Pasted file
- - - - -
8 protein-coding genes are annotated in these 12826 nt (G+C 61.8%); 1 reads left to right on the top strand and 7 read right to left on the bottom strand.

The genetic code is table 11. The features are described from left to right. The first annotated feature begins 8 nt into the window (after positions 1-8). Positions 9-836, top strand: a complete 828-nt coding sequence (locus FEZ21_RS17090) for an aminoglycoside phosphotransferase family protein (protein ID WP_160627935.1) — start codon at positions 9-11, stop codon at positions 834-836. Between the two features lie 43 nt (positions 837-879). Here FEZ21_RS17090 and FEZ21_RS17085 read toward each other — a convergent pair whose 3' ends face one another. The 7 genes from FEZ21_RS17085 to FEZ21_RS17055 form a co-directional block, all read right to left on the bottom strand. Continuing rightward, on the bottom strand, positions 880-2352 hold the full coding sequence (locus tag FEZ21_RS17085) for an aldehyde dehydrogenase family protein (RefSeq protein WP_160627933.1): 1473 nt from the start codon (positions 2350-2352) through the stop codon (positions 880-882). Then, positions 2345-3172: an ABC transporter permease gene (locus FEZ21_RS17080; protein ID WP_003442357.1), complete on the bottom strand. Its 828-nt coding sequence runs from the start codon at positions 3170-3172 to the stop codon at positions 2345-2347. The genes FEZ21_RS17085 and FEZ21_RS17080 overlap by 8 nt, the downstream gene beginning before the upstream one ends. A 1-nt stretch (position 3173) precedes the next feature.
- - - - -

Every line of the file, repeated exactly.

8 protein-coding genes are annotated in these 12826 nt (G+C 61.8%); 1 reads left to right on the top strand and 7 read right to left on the bottom strand.

The genetic code is table 11. The features are described from left to right. The first annotated feature begins 8 nt into the window (after positions 1-8). Positions 9-836, top strand: a complete 828-nt coding sequence (locus FEZ21_RS17090) for an aminoglycoside phosphotransferase family protein (protein ID WP_160627935.1) — start codon at positions 9-11, stop codon at positions 834-836. Between the two features lie 43 nt (positions 837-879). Here FEZ21_RS17090 and FEZ21_RS17085 read toward each other — a convergent pair whose 3' ends face one another. The 7 genes from FEZ21_RS17085 to FEZ21_RS17055 form a co-directional block, all read right to left on the bottom strand. Continuing rightward, on the bottom strand, positions 880-2352 hold the full coding sequence (locus tag FEZ21_RS17085) for an aldehyde dehydrogenase family protein (RefSeq protein WP_160627933.1): 1473 nt from the start codon (positions 2350-2352) through the stop codon (positions 880-882). Then, positions 2345-3172: an ABC transporter permease gene (locus FEZ21_RS17080; protein ID WP_003442357.1), complete on the bottom strand. Its 828-nt coding sequence runs from the start codon at positions 3170-3172 to the stop codon at positions 2345-2347. The genes FEZ21_RS17085 and FEZ21_RS17080 overlap by 8 nt, the downstream gene beginning before the upstream one ends. A 1-nt stretch (position 3173) precedes the next feature.